I lost weight, and gained fingernails... My fingernails have always broken easily, I think I read once that they are a sign of nutrition. Lately they've been growing, are strong and aren't brittle.
In my quest to lose weight I've been learning about nutrition, trying to eat the healthiest choices. Also I've been drinking vegetable juice and taking vitamins, plus fish oil.
My hair too - it's thicker, not as thin, has more body.
I think maybe this is a sign of "success"... I was a bit said I missed a weight loss goal by a birthday this week but perhaps a better indication of my quest for not just weight loss but better health and life long habits is what I gained - healthy nails and hair.
03-07-2008, 12:02 PM
03-07-2008, 12:04 PM
:woohoo: It is definitely a sign of success! WTG!
03-07-2008, 12:12 PM
you have really shown the numbers on the scale are not the only reason to get healthy
03-07-2008, 12:18 PM
I just googled the subject...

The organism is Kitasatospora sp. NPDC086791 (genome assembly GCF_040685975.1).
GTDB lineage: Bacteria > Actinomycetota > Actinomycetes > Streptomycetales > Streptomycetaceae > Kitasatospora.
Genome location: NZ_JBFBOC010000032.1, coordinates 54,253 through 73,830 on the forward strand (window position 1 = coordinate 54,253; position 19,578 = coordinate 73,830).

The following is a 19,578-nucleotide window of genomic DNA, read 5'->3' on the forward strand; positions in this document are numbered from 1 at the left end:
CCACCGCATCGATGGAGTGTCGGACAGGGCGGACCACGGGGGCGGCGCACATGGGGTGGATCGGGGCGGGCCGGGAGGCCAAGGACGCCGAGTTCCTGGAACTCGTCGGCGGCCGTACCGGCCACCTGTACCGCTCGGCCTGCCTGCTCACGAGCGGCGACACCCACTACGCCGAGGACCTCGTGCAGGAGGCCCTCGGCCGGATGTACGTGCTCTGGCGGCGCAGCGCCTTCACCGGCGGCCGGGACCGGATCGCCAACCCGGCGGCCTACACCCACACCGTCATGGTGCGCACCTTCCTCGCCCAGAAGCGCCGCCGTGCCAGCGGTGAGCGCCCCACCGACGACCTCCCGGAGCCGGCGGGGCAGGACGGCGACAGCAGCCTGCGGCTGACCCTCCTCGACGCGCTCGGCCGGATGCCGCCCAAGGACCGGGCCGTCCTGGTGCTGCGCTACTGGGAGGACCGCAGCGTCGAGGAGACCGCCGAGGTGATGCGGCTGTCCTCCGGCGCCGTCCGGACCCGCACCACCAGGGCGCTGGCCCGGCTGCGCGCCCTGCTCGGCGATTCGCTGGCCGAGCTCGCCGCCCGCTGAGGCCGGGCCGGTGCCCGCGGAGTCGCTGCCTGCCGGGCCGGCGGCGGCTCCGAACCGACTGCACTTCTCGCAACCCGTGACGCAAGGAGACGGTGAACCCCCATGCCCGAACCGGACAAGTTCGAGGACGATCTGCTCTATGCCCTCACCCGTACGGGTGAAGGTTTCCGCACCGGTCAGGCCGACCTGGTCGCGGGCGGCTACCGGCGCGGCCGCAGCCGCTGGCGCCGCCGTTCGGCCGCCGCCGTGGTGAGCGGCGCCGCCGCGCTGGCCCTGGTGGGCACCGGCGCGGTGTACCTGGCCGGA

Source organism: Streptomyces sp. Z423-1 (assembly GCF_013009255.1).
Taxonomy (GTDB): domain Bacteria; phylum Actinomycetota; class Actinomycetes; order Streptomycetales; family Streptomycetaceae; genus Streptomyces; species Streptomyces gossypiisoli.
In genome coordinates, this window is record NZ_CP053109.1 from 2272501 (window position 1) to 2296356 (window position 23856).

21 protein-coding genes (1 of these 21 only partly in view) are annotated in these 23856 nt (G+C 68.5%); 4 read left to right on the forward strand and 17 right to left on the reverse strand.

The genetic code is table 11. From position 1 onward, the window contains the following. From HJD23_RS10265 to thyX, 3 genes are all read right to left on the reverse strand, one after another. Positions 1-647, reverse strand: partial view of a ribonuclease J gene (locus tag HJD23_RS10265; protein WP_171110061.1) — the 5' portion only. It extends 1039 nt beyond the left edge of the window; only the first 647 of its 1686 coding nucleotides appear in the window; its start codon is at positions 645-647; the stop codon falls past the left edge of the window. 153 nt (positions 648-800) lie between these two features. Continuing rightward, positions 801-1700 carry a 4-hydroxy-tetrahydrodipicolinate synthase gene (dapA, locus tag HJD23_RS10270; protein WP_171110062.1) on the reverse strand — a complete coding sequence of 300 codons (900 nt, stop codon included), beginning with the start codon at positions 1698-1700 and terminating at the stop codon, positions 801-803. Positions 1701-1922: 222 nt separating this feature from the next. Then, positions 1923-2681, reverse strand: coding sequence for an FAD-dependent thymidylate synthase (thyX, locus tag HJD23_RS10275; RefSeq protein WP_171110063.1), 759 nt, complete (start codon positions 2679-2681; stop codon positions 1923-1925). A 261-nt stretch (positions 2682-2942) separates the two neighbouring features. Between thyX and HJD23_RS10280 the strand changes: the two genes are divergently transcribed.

Fingernails and Nutrition
Did you know you can tell a lot about a person by looking at their nails? Not just what their shade of polish is, or whether they do heavy housework or not by the nail length. We're not just looking at cosmetics here, but rather at unpolished nails and seeing if they have anything to say about health.
(As always, it is important to note that this is provided to be purely informative, and under no circumstances should one take this information and use it for self-diagnosis. If you are concerned or suspect you may have any condition, see your doctor immediately.)
Nails are our protection for the nerves in our fingertips, while toenails protect toes from damage or injury. They are part of the skin layer and are made up of a protein called keratin.
A healthy blood supply will create a peachy-pink nail bed. If there is a deficiency or physical problem within our bodies, the fingernails can show it.